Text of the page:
James Wood on literary awards
To mark the 40th year of the Booker Prize (now the Man Booker Prize) The Guardian has tracked down one judge from each of the 40 judging committees and asked them about their recollections about the process. It’s worth reading the whole article, but James Wood’s comments about the absurdity of the process and the increasingly invasive and distorting role prizes play in the literary economy deserve to be quoted in full:
“After serving on the 1994 Booker prize committee, I made a pledge never to judge a big fiction prize again, and I have so far honoured it. We were a congenial group, and our chairman was not a former politician or bureaucrat but a distinguished literary critic (John Bayley); our meetings were friendly, and surely no less or more argumentative than those of other years. But the absurdity of the process was soon apparent: it is almost impossible to persuade someone else of the quality or poverty of a selected novel (a useful lesson in the limits of literary criticism). In practice, judge A blathers on about his favourite novel for five minutes, and then judge B blathers on about her favourite novel for five minutes, and nothing changes: no one switches sides. That is when the horse-trading begins. I remember that one of the judges phoned me and said, in effect: ‘I know that you especially like novel X, and you know that I especially like novel Y. It would be good if both those books got on to the shortlist, yes? So if you vote for my novel, I’ll vote for yours, OK?’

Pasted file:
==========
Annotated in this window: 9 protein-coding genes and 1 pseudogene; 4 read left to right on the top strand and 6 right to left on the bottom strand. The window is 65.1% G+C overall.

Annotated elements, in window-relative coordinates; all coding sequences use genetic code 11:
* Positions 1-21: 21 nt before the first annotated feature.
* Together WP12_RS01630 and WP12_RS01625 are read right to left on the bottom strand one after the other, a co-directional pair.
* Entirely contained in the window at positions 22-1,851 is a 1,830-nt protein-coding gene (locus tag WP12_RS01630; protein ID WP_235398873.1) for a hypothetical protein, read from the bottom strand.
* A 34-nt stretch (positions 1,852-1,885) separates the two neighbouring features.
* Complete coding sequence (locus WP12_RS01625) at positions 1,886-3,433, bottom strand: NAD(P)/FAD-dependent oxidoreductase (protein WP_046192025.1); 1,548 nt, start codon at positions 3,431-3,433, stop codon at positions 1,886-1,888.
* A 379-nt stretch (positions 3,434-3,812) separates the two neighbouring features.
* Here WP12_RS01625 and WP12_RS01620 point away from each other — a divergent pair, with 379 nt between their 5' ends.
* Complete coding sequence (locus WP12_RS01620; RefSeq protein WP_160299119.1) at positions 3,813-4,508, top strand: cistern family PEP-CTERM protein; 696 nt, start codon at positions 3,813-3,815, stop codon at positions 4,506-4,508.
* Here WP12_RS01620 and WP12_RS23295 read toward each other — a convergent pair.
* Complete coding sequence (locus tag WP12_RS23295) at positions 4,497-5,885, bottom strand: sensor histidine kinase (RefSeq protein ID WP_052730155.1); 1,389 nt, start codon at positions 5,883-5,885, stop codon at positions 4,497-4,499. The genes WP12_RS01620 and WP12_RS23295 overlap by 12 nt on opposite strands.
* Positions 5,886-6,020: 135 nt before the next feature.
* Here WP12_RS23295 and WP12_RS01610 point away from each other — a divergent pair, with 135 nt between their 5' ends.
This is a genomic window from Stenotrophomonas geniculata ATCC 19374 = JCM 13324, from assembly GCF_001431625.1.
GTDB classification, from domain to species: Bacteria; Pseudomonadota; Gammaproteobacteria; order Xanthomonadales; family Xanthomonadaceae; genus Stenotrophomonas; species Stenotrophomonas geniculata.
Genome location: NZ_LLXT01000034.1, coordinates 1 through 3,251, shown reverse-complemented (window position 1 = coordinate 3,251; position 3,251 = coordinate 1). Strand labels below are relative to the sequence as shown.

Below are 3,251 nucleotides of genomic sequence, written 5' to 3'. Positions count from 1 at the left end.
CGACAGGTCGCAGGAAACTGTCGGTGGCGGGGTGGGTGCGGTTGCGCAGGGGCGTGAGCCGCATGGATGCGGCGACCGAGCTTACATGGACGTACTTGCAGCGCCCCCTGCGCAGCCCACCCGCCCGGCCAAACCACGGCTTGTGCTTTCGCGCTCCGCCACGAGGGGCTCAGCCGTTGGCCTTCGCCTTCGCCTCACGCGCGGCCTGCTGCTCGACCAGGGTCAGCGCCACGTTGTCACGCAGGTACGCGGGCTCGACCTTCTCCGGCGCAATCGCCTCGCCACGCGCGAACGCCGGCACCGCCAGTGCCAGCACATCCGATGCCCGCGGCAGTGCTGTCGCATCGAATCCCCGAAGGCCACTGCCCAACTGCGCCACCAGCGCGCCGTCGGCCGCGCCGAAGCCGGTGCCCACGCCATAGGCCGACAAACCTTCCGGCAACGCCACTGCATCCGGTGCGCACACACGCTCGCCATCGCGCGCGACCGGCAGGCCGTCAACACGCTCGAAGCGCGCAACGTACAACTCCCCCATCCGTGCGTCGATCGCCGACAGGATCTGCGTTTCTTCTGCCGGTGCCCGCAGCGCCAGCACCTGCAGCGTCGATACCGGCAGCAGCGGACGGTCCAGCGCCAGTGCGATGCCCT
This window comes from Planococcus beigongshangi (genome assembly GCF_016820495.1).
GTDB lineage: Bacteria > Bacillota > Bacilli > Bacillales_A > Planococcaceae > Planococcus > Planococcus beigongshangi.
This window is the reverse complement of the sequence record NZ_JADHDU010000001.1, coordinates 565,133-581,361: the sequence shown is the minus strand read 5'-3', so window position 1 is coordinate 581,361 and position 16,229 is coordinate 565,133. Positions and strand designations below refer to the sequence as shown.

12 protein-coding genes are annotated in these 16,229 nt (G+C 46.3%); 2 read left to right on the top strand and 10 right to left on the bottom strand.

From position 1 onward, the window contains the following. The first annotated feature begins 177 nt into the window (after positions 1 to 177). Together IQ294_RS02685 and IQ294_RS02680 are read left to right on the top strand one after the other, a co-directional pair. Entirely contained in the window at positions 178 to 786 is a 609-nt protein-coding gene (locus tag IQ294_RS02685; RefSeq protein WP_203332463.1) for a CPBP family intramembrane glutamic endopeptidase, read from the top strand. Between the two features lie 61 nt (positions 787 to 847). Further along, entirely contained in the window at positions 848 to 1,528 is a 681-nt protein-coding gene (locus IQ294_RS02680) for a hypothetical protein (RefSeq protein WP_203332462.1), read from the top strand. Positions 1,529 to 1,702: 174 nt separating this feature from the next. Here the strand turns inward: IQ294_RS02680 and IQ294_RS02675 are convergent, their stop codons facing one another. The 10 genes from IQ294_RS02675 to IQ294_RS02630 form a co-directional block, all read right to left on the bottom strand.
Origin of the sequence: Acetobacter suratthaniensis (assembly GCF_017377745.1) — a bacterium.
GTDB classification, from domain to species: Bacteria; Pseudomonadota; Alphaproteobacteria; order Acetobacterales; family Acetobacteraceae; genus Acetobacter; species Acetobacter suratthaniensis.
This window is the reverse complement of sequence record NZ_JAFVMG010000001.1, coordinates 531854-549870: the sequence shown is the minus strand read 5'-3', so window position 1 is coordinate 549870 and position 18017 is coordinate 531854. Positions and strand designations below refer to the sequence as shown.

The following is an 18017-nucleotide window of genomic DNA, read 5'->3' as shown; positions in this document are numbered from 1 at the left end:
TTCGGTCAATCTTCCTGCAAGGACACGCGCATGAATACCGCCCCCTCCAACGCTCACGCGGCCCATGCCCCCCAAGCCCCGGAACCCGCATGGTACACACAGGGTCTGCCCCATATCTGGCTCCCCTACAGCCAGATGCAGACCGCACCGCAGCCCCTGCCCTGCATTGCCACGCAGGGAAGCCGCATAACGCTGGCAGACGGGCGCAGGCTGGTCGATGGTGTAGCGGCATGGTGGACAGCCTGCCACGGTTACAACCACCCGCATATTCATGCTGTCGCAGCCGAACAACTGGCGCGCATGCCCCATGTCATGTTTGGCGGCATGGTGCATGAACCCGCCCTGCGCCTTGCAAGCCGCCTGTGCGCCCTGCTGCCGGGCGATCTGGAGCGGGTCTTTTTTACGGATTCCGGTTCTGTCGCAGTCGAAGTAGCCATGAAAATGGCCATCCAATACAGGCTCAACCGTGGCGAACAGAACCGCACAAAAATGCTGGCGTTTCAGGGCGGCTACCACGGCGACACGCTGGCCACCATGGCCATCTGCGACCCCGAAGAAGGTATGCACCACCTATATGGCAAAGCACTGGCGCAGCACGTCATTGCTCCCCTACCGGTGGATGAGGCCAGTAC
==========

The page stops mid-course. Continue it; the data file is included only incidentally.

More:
“That is how our shortlist was patched together, and it is how our winner was chosen. It is how every shortlist is chosen, whether the premises are as explicit or not. I liked the winning book a great deal (James Kelman’s How Late It Was, How Late) – it was one of my choices – and would have been happy with either that book or Alan Hollinghurst’s The Folding Star. But I intensely disliked the way we reached that verdict, and felt that the arbitrary, utterly political process discredited the whole project.
“Since then, prizes have become a form of reviewing: it is prize-lists that select what people read, prize-lists that make literary careers. Bookshops order novels based on the prizes they have won or been shortlisted for. Nowadays, a whole month before the shortlist is announced, scores of novelists are effectively told that their books have not been the “big books” of the year, because they are not to be found on the longlist. Soon, no doubt, we will have the long-longlist, and the long-long longlist. Some wonderful books win the Booker, of course, just as the flypaper occasionally catches some really large flies. But it means – or should mean – nothing in literary terms.”
Read more at The Guardian.